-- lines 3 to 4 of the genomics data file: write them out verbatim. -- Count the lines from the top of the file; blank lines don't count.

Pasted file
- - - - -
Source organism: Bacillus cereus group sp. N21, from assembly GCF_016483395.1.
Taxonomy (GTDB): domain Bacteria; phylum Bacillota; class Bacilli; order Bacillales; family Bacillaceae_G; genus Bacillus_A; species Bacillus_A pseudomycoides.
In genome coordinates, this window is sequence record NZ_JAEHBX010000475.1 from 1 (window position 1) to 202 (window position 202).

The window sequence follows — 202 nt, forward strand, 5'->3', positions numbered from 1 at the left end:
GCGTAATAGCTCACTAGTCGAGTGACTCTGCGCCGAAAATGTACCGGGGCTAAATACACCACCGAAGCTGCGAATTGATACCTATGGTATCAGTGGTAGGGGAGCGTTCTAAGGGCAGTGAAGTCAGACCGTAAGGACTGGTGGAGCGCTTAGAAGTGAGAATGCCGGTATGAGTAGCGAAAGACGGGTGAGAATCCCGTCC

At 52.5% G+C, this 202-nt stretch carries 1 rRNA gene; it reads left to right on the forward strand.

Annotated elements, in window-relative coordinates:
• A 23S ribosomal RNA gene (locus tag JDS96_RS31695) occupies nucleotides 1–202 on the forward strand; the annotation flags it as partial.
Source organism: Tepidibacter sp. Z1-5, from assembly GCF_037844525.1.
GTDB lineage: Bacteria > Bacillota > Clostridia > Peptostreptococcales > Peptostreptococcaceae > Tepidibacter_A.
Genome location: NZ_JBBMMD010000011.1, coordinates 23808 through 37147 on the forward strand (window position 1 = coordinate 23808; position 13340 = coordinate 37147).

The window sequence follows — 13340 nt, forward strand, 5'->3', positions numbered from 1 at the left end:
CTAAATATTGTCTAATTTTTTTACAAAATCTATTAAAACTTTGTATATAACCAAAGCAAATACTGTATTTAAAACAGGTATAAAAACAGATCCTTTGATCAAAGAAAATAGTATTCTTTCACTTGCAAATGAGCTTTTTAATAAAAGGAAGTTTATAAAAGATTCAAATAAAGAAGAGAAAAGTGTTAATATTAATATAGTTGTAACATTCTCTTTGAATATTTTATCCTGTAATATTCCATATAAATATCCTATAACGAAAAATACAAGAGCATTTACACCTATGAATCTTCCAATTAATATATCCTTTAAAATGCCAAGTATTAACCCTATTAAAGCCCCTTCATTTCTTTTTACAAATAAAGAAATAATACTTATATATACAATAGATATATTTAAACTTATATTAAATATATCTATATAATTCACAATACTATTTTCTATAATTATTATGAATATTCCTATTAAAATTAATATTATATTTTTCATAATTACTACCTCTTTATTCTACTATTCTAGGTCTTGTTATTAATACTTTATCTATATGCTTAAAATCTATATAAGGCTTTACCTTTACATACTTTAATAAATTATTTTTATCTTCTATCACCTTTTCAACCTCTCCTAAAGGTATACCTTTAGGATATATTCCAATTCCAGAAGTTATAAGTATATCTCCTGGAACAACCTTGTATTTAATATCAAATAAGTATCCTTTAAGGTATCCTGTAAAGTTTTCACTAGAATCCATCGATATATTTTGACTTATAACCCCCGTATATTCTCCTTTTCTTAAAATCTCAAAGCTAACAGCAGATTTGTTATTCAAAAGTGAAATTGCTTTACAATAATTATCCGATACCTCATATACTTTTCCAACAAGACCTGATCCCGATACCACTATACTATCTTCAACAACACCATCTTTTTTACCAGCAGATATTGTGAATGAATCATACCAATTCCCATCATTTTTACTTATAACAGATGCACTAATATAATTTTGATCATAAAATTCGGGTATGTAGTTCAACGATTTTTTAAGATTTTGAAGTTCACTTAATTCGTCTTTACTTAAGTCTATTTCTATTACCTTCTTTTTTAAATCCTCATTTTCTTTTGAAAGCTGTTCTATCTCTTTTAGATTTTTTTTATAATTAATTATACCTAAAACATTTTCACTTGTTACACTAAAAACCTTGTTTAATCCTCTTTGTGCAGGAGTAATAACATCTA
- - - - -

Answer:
In genome coordinates, this window is sequence record NZ_JAEHBX010000475.1 from 1 (window position 1) to 202 (window position 202).

The window sequence follows — 202 nt, forward strand, 5'->3', positions numbered from 1 at the left end: